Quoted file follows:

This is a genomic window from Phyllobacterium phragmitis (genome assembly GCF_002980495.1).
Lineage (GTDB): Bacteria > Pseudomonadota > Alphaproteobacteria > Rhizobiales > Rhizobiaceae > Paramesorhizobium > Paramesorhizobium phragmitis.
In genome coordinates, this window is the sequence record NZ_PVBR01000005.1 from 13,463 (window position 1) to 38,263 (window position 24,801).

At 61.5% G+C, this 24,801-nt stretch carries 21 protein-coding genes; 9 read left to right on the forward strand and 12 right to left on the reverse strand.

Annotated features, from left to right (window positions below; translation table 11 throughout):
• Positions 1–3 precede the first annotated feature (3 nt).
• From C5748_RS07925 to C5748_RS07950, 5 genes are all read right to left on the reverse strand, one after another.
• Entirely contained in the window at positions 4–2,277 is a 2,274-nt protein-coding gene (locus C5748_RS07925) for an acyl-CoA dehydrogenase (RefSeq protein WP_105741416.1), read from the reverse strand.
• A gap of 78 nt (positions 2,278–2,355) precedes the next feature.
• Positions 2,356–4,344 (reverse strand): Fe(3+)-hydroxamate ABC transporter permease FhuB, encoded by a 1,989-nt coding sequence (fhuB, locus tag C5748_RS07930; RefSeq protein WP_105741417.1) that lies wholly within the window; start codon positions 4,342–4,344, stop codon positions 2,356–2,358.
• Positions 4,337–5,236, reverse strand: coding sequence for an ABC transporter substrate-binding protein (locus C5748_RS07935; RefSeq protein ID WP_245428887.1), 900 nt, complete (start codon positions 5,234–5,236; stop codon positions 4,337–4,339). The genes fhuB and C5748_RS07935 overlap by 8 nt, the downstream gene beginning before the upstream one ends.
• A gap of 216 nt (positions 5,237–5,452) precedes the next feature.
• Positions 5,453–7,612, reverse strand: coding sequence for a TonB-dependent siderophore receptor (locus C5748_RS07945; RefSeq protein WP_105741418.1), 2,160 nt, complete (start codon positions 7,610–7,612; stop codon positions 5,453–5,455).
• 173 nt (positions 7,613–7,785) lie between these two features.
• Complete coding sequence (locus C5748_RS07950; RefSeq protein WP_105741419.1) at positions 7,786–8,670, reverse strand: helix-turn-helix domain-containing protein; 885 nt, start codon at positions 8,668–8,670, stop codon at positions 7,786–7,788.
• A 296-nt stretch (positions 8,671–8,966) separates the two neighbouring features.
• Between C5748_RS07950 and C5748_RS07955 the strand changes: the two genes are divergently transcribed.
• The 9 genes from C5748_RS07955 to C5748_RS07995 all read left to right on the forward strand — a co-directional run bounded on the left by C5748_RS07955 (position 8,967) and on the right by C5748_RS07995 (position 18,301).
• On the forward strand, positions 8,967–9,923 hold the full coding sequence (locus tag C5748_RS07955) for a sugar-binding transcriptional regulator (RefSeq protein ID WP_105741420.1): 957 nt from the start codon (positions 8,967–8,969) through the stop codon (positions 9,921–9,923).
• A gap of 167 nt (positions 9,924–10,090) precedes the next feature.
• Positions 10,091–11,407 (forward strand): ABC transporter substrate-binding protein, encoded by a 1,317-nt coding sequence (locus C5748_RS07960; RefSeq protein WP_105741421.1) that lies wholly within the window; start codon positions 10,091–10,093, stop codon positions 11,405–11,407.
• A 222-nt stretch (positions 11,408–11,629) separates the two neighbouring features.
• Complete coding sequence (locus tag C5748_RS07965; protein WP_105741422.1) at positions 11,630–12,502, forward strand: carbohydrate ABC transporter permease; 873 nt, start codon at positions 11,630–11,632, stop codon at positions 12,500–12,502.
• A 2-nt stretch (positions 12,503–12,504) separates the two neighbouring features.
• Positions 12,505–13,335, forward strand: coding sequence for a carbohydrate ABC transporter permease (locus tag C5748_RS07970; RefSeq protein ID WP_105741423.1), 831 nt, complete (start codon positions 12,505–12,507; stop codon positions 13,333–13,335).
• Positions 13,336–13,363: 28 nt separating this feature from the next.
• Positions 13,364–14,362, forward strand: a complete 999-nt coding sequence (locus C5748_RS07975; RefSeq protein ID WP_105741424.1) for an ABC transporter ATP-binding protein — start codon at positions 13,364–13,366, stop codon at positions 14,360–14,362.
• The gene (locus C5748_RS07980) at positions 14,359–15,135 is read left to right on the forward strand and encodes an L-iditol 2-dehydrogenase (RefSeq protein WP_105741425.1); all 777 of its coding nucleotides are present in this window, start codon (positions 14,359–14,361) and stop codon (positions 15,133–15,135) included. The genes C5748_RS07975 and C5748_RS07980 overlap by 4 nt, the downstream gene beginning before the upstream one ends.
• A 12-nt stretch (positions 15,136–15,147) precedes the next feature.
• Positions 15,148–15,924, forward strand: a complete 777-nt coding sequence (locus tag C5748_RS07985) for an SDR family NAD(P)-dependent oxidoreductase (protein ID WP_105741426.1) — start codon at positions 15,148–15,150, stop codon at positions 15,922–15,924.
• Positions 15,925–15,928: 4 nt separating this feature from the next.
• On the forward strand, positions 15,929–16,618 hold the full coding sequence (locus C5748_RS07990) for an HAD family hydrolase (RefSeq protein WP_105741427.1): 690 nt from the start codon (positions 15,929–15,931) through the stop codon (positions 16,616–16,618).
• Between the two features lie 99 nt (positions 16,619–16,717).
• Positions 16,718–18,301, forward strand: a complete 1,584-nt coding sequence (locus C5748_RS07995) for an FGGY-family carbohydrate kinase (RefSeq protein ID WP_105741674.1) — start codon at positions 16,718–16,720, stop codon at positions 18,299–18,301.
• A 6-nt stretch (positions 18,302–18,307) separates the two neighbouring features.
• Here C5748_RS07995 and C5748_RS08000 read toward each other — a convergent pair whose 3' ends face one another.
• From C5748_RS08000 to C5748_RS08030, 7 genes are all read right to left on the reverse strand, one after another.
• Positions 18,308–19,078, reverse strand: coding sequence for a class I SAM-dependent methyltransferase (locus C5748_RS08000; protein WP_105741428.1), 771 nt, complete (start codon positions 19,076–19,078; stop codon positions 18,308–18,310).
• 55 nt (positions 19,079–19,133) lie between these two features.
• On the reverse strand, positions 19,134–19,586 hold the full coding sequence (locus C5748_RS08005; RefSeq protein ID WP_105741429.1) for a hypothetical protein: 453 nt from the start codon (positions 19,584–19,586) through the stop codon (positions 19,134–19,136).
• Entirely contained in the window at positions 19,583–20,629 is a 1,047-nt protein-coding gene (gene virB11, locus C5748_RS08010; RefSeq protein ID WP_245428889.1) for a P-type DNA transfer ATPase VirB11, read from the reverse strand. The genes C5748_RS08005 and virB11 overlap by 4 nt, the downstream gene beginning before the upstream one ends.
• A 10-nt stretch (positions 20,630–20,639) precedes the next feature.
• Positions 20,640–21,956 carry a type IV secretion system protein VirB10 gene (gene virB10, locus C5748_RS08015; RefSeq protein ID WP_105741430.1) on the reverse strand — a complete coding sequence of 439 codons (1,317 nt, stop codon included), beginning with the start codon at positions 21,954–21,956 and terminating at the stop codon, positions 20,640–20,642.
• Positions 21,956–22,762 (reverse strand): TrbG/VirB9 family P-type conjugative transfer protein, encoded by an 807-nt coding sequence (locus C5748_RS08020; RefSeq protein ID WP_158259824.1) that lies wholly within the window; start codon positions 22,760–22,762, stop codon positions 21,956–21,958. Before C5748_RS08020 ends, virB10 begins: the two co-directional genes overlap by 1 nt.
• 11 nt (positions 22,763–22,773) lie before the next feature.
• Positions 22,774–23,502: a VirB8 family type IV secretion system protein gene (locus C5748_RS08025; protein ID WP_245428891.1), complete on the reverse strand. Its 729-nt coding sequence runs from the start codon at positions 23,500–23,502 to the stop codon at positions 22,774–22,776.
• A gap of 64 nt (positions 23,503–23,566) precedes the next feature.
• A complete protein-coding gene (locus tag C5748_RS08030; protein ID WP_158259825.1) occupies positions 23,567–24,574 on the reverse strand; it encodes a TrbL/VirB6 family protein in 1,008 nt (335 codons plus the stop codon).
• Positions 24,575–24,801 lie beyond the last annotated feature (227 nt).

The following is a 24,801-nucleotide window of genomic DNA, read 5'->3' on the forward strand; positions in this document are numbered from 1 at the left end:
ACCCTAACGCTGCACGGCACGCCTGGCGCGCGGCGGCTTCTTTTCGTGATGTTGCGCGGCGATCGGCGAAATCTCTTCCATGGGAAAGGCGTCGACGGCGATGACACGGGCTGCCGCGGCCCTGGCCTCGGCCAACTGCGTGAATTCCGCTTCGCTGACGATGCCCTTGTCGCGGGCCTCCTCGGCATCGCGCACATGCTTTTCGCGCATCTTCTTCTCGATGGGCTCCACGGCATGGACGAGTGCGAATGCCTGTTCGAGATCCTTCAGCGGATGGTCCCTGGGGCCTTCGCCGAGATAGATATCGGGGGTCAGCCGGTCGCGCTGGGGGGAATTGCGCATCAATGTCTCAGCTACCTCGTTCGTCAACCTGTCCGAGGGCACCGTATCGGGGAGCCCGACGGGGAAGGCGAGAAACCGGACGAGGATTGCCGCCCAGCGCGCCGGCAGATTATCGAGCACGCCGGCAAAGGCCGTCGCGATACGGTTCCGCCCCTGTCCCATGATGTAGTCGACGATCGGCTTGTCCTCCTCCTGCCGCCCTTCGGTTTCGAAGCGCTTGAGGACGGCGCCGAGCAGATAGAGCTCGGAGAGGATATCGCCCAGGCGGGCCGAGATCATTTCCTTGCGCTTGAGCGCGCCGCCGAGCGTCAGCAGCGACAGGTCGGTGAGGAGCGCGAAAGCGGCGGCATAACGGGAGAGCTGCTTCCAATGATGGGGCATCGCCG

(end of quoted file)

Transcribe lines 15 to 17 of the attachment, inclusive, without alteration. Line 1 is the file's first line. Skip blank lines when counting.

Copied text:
• Complete coding sequence (locus C5748_RS07950; RefSeq protein WP_105741419.1) at positions 7,786–8,670, reverse strand: helix-turn-helix domain-containing protein; 885 nt, start codon at positions 8,668–8,670, stop codon at positions 7,786–7,788.
• A 296-nt stretch (positions 8,671–8,966) separates the two neighbouring features.
• Between C5748_RS07950 and C5748_RS07955 the strand changes: the two genes are divergently transcribed.